News

The U.S. Plans To Deport Up to 4,000 Somali Migrants

Somalia's U.S. ambassador, Ahmed Isse Awad, says that the U.S. plans to send around 4,000 Somali asylum-seekers back to their homeland.

On Saturday, Somalia's U.S. ambassador, Ahmed Isse Awad, shared news of the U.S. government's plan to deport up to 4,000 Somalis back to their homeland.


"We learned through immigration sources that the total number of the Somalis that are in the books of [U.S. Immigration and Customs Enforcement] to be removed are close to 4,000," he told VOA. "Most of them are not in detention centers."

Around 170 Somali migrants have been sent back to Mogadishu since the embassy reopened in November 2015 for various reasons. Some were rejected asylum-seekers, while others were accused of breaking the law, reports VOA. Many of those whose applications have been denied still remain in detention centers or prisons, said Awad.

He received news that just under 300 Somali's are scheduled to be sent back in the upcoming months. U.S. Immigration and Customs Enforcement (ICE), recently arrested 82 migrants near Washington D.C., from 26 different nations. About 68 of them are said to have a criminal record. Others face deportation for overstaying their visas, ICE told VOA.

In previous years, Somali migrants were commonly granted clemency upon arriving in the U.S., but rather unsurprisingly, policies have stiffened under Trump.

The U.S. is not the only country intensifying its immigration policies either. Last month, activists in the UK blocked a mass deportation flight carrying Nigerian and Ghanaian asylum-seekers from leaving London's Stansted Airport—bringing the country's hostile immigration laws to light.

Popular
Photo by KOLA SULAIMON/AFP via Getty Image

#EndSARS: 1 Year Later And It's Business As Usual For The Nigerian Government

Thousands filled the streets of Nigeria to remember those slain in The #LekkiTollGateMassacre...while the government insists it didn't happen.

This week marks 1 year since Nigerians began protests against police brutality and demanded an end to the Special Anti-Robbery Squad (SARS). The #EndSARS protests took the world by storm as we witnessed Nigerian forces abuse, harass and murder those fighting for a free nation. Reports of illegal detention, profiling, extortion, and extrajudicial killings followed the special task force's existence, forcing the government to demolish the unit on October 11th, 2020. However, protestors remained angered and desperate to be heard. It wasn't until October 20th, when soldiers opened fire on demonstrators at Lekki tollgate in the country's capital, Lagos, that the protests came to a fatal end. More than 56 deaths from across the country were reported, while hundreds more were traumatized as the Nigerian government continued to rule by force. The incident sparked global outrage as the Nigerian army refused to acknowledge or admit to firing shots at unarmed protesters in the dead of night.

It's a year later, and nothing has changed.

Young Nigerians claim to still face unnecessary and violent interactions with the police and none of the demands towards systemic changes have been met. Fisayo Soyombo the founder of the Foundation for Investigative Journalism, told Al Jazeera, "Yes, there has not been any reform. Police brutality exists till today," while maintaining that his organization has reported "scores" of cases of police brutality over this past year.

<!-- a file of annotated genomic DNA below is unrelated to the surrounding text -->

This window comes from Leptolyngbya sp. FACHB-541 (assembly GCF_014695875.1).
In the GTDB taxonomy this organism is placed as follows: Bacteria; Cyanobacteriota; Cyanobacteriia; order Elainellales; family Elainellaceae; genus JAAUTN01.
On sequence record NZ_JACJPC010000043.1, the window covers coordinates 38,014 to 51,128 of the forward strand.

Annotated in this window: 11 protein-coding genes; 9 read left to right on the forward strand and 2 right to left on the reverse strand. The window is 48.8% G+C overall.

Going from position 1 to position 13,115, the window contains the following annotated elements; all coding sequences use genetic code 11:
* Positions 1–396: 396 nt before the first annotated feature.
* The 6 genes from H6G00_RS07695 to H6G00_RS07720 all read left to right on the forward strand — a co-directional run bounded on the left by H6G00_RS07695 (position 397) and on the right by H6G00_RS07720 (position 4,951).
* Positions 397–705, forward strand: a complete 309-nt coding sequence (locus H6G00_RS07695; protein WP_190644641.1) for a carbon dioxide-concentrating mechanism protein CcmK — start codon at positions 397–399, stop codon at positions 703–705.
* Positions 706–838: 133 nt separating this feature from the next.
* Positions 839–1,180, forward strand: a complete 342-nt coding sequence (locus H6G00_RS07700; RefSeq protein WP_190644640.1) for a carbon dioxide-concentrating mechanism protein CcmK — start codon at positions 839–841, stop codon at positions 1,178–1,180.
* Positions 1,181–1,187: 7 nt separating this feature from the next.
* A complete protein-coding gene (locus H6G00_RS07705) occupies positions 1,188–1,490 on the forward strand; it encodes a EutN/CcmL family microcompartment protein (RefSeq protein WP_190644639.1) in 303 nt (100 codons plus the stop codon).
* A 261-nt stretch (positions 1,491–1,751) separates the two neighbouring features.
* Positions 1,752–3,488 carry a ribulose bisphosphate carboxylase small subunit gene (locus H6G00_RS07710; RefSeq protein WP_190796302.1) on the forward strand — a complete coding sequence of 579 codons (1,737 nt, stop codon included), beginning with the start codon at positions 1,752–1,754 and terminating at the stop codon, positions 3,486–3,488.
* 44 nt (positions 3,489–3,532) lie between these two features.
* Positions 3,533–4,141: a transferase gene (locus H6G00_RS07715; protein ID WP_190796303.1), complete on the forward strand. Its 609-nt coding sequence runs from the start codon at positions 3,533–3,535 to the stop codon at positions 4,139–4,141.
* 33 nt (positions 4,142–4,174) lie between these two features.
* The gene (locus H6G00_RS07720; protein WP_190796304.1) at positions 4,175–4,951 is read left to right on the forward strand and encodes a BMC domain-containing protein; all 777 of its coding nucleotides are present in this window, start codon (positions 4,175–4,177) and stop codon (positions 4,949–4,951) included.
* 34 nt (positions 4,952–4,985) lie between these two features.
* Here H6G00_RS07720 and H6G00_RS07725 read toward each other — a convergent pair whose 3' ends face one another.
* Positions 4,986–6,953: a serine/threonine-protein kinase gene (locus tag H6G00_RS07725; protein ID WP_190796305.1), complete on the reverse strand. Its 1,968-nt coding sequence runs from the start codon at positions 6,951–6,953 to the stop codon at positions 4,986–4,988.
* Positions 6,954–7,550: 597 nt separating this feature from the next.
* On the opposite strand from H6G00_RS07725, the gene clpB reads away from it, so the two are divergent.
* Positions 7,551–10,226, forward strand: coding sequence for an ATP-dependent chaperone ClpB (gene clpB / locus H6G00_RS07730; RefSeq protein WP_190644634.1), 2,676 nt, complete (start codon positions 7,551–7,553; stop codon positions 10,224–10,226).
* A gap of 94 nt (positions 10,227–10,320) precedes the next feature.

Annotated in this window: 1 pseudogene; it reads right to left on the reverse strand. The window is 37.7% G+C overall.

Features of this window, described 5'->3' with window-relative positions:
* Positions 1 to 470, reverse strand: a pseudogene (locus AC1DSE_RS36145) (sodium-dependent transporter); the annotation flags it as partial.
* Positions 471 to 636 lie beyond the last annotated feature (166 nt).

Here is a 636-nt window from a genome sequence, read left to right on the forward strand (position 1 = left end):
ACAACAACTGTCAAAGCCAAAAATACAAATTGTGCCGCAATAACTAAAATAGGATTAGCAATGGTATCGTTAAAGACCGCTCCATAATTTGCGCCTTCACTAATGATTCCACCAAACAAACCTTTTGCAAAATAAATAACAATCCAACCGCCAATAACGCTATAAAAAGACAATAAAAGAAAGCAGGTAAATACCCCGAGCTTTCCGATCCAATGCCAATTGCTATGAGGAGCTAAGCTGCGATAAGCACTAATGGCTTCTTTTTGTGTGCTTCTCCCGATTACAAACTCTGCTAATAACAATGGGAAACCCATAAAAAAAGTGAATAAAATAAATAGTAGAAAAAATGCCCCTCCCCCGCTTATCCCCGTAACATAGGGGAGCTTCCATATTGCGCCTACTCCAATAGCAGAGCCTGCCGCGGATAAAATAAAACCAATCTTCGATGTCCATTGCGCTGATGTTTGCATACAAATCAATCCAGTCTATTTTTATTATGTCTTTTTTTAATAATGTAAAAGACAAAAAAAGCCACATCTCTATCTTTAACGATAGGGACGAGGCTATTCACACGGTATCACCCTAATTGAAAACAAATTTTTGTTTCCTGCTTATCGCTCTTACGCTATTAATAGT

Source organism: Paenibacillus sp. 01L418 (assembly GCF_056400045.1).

During October 2020's protests, Nigerian authorities turned a blind eye and insisted that the youth-led movement was anti-government and intended to overthrow the administration of current President Muhammadu Buhari. During a press conference on Wednesday, in an attempt to discredit the protests, Minister of Information and Culture Lai Mohammed hailed the Nigerian army and police forces for the role they played in the #EndSARS protests, going as far as to say that the Lekki Toll Massacre was a "phantom massacre with no bodies." These brazen claims came while protesters continued to gather in several major cities across the country. The minister even went on to shame CNN, Nigerian favorite DJ Switch as well as Amnesty International, for reporting deaths at Lekki. Mohammed pushed even further by saying, "The six soldiers and 37 policemen who died during the EndSARS protests are human beings with families, even though the human rights organizations and CNN simply ignored their deaths, choosing instead to trumpet a phantom massacre."

With the reports of abuse still coming out of the West African nation, an end to the struggle is not in sight. During Wednesday's protest, a journalist for the Daily Post was detained by Nigerian forces while covering the demonstrations.

According to the BBC, additional police units have been set up in the place of SARS, though some resurfacing SARS officers and allies claim to still be around.

Young Nigerians relied heavily on social media during the protests and returned this year to voice their opinions around the first anniversary of an experience that few will be lucky enough to forget.



get okayafrica in your inbox

popular.

How CKay's 'Love Nwantiti' Became the World's Song

Nigerian singer and producer CKay talks to OkayAfrica about the rise of his international chart-topping single "Love Nwantiti," his genre-defying sound and the reasons behind this era of afrobeats dominance.